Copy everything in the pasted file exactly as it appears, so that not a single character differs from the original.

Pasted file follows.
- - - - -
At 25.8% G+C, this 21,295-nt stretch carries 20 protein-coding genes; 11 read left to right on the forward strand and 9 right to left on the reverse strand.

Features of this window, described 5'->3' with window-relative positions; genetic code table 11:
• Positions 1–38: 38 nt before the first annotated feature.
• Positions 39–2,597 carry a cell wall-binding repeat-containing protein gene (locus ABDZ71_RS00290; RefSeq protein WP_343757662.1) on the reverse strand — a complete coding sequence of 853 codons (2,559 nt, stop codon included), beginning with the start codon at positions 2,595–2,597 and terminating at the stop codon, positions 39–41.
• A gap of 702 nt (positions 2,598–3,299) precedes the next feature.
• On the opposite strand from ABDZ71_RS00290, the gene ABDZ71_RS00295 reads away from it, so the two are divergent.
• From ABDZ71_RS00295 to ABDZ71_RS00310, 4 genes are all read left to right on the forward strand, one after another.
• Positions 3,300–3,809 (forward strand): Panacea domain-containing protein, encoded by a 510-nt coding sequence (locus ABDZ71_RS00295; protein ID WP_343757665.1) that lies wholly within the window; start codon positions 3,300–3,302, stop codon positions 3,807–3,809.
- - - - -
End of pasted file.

At 25.8% G+C, this 21,295-nt stretch carries 20 protein-coding genes; 11 read left to right on the forward strand and 9 right to left on the reverse strand.

Features of this window, described 5'->3' with window-relative positions; genetic code table 11:
• Positions 1–38: 38 nt before the first annotated feature.
• Positions 39–2,597 carry a cell wall-binding repeat-containing protein gene (locus ABDZ71_RS00290; RefSeq protein WP_343757662.1) on the reverse strand — a complete coding sequence of 853 codons (2,559 nt, stop codon included), beginning with the start codon at positions 2,595–2,597 and terminating at the stop codon, positions 39–41.
• A gap of 702 nt (positions 2,598–3,299) precedes the next feature.
• On the opposite strand from ABDZ71_RS00290, the gene ABDZ71_RS00295 reads away from it, so the two are divergent.
• From ABDZ71_RS00295 to ABDZ71_RS00310, 4 genes are all read left to right on the forward strand, one after another.
• Positions 3,300–3,809 (forward strand): Panacea domain-containing protein, encoded by a 510-nt coding sequence (locus ABDZ71_RS00295; protein ID WP_343757665.1) that lies wholly within the window; start codon positions 3,300–3,302, stop codon positions 3,807–3,809.